Dating when bottlenecks occurred varied in accordance with the generation time used. We explored this using generation times ranging from 4 to 9 years. These times encompass the earliest age of sexual maturity, 4 years (Sadovy and Colin, 1995), the suggested generation time calculated for an unexploited Nassau grouper FSA, 9 years (Sadovy and Eklund, 1999), and the approximate age at which Bahamian Nassau grouper undertake their first spawning migration, 7 years (Dahlgren et al., 2016a). Comparisons of historical vs. contemporary derived VarEff Ne estimates for The Bahamas indicate a dramatic reduction in Ne over the last 400 generations, which would have occurred between ~1,600–3,600 years ago (corresponding to generation times of 4 and 9 years respectively). M-ratio estimates also varied in relation to the mutation rate used. Generally, under the fastest mutation rate, no bottlenecks were detected, however, under more realistic mutation rates, M-ratio values were below critical M values for both pre-bottleneck thetas (Supplementary Table 9). Overall, VarEff outputs were consistent with M-ratio analyses, showing historic bottlenecks on several islands and throughout The Bahamas (Table 4, Figure 5).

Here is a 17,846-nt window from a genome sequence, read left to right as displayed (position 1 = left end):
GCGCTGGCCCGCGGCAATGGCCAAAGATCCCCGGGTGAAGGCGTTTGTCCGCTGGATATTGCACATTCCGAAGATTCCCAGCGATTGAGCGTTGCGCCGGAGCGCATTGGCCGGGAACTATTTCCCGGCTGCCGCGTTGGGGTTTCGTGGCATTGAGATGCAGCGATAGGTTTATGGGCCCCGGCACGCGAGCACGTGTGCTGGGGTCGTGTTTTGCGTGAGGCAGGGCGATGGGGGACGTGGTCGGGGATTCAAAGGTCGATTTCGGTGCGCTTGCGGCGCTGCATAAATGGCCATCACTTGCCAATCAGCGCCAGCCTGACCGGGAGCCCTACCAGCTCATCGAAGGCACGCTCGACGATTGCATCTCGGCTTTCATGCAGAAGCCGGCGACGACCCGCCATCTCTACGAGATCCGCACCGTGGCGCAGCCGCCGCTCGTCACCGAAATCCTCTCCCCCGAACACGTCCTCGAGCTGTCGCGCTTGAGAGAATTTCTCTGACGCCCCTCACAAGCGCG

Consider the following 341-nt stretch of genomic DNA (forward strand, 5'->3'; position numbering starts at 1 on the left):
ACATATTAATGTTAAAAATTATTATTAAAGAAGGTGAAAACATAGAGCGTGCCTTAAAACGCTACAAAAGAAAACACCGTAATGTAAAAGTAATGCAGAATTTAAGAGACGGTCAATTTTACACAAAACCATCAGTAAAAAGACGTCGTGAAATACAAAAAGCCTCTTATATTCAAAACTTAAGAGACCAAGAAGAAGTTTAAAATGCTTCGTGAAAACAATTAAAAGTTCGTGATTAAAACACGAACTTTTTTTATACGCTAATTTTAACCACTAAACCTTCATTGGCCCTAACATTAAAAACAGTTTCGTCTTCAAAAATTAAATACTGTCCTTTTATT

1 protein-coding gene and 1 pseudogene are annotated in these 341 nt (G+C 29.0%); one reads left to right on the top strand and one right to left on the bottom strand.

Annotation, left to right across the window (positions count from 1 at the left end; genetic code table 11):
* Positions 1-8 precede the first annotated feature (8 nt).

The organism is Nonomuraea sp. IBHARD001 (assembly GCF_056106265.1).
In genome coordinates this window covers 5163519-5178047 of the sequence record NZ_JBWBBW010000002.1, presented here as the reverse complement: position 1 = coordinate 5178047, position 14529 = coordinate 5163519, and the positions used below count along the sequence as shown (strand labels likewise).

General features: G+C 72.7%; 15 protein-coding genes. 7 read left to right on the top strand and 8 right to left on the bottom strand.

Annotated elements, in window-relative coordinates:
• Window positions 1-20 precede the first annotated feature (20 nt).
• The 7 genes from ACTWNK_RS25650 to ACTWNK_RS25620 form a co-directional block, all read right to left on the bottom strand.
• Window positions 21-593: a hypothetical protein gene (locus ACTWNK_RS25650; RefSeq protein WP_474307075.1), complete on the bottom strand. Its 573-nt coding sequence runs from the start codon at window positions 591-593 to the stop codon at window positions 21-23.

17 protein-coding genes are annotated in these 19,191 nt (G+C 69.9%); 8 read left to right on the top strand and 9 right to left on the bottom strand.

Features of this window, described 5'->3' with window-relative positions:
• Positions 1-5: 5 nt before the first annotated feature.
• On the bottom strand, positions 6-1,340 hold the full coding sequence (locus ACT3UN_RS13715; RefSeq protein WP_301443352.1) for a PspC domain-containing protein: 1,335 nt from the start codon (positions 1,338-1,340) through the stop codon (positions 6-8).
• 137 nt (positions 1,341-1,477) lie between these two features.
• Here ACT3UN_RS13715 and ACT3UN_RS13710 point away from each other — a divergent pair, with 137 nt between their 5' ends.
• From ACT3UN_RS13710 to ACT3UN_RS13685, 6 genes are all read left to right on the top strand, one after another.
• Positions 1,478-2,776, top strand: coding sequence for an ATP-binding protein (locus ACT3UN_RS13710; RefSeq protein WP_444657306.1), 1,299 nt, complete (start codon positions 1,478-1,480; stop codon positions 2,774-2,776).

As a species at risk of extinction, developing and applying science-based conservation management policies at the appropriate scale are critical to facilitate recovery of Nassau grouper. From a conservation perspective, the preservation of genetic variation is an important component for mitigating biodiversity loss, highlighting the necessity for research in this area. We aimed to delineate population structure and establish Ne estimates for Nassau grouper throughout the Bahamian archipelago to support current conservation efforts. The highly polymorphic nature of the species-specific microsatellites employed for this study support their utilization for assessing genetic variability and population subdivision.
Genetic Diversity, Differentiation, and Demographic Analyses